Friday, 14 May 2010


Just a quickie today about something that strikes me as odd.  I've gone over bits of it before, but there is new input now.

I don't normally go into Mrs Stace's therapy.  She tells me what she wants to tell me, and I won't blog about it as that is her personal business not mine.


Her therapist came up with something this week that I found interesting.  I've said before that I always thought I accepted that I was trans.  I tried to ignore it certainly, but I always thought that I accepted it.

Her therapist seems to think that this isn't the case.  I said after Tuesday at the VU that it got scary as each step makes it more real to me.  Mrs Stace does not have this problem.  Her husband sitting there dressed and made up kind of makes it real enough for her.

Her therapist says that points to me not accepting it (or rather that she has accepted it better than I have at present), which thinking about it makes sense.  What does that mean for me?  That I have simply acknowledged it? That I am simply terrified for the future and what may lie there?

It also gives me another question.  If I have simply acknowledged it how do you move from that to aceptance?

I have to get the courage to call the therapist in Amsterdam at some point today.  It was a bank holiday yesterday, and both Mrs Stace and I have taken a bridging day to give us a long weekend.  That gives me enough time to call the guy and get something arranged.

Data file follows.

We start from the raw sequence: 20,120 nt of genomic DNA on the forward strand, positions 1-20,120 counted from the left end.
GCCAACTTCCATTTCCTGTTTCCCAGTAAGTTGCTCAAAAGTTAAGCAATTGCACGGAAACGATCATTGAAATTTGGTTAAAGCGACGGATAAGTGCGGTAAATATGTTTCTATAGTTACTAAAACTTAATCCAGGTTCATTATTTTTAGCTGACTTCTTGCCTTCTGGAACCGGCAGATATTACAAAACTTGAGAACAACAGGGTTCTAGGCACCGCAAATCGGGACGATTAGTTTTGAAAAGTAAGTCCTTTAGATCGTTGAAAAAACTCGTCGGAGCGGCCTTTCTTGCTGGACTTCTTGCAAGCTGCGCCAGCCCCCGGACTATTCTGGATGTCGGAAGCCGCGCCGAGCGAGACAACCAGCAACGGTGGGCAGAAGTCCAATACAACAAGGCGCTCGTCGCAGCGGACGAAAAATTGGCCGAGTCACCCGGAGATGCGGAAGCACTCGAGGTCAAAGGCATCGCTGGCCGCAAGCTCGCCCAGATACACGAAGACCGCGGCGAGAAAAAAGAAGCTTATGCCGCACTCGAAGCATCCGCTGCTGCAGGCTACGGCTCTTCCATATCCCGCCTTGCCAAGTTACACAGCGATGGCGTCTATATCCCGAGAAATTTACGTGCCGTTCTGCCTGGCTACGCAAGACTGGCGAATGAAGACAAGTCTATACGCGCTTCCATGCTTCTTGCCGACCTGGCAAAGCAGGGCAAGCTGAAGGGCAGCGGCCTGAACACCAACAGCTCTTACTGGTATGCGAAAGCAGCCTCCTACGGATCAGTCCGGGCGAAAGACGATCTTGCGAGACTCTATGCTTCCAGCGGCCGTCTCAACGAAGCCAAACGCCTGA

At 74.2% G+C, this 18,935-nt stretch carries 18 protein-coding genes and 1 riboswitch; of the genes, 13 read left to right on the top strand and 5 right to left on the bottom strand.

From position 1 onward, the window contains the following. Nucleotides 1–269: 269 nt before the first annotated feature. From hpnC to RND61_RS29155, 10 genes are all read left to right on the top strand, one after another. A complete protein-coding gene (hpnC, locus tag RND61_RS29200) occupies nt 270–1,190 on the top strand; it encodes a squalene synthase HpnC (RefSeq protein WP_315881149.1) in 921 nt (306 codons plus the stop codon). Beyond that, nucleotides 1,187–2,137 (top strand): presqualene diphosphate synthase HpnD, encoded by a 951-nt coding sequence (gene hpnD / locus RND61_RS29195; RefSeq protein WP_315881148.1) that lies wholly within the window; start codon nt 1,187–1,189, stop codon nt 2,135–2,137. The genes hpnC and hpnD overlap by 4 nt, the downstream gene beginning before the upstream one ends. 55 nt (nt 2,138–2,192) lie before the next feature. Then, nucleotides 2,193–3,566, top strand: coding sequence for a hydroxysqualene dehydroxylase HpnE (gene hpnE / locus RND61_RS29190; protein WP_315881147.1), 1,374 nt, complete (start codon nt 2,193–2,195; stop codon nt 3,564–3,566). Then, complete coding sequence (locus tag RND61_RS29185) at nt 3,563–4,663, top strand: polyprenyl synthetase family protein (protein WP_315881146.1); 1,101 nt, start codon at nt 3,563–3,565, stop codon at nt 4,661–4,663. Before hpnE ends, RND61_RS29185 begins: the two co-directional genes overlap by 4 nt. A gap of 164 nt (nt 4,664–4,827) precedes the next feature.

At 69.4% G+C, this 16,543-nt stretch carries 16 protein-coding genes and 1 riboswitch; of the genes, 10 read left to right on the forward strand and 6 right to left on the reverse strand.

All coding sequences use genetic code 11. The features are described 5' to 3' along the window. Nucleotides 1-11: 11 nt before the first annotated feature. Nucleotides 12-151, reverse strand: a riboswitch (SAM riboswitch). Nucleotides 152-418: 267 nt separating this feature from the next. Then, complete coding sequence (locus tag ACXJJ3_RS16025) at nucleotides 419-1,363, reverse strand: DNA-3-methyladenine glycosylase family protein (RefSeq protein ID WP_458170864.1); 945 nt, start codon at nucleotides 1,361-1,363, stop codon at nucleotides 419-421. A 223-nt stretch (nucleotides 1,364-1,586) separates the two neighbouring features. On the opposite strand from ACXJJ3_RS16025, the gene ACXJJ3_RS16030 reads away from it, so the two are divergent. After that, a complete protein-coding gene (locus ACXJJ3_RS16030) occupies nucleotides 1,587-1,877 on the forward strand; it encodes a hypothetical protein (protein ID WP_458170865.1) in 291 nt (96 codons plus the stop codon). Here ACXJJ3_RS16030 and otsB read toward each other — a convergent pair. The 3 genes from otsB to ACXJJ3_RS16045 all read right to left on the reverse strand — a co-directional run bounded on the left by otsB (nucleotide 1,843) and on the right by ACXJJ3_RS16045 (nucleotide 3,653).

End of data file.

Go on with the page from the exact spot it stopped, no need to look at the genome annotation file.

We'll see how it goes...

Right now it's too early to call and the sun is shining for the first time this week so I'm going for a skate.


  1. Going from acknowledgment to full acceptance is the big hurdle.

    I don't remember where I read it, it might have been a link on Calie's blog, but there was a piece by a therapist on dealing with male to female transsexuals. In it, she basically said that it was the job of the therapist to help the transsexual overcome their fears, and release the little girl who has been trapped inside for so long, and help her grow to become the confident woman that she longs to be. This can be a very scary prospect for the transsexual, because her release will ultimately depend on slowly killing off the male that she has been socialized to become over the years. It took decades of male socialization to build that masculine facade, and even though it keeps the girl inside painfully imprisoned, it provides a certain level of comfort in dealing with the public.

    You have already cleared some major hurdles, by being honest with yourself, and coming out to your wife, parents, and your employer. Good luck on your visit with your therapist. You are so very fortunate to have such a valuable resource, while still at a relatively young age. I wish I had that kind of support available to me thirty years ago, when transitioning would have truly made a positive difference in my life.

    Melissa XX

  2. Thanks for sharing this Stace.
    I am sure many people will find this point very relevant.
    I have to admit there are still times I get frightened by all this and it makes me question everything again, but theye are becoming less frequant.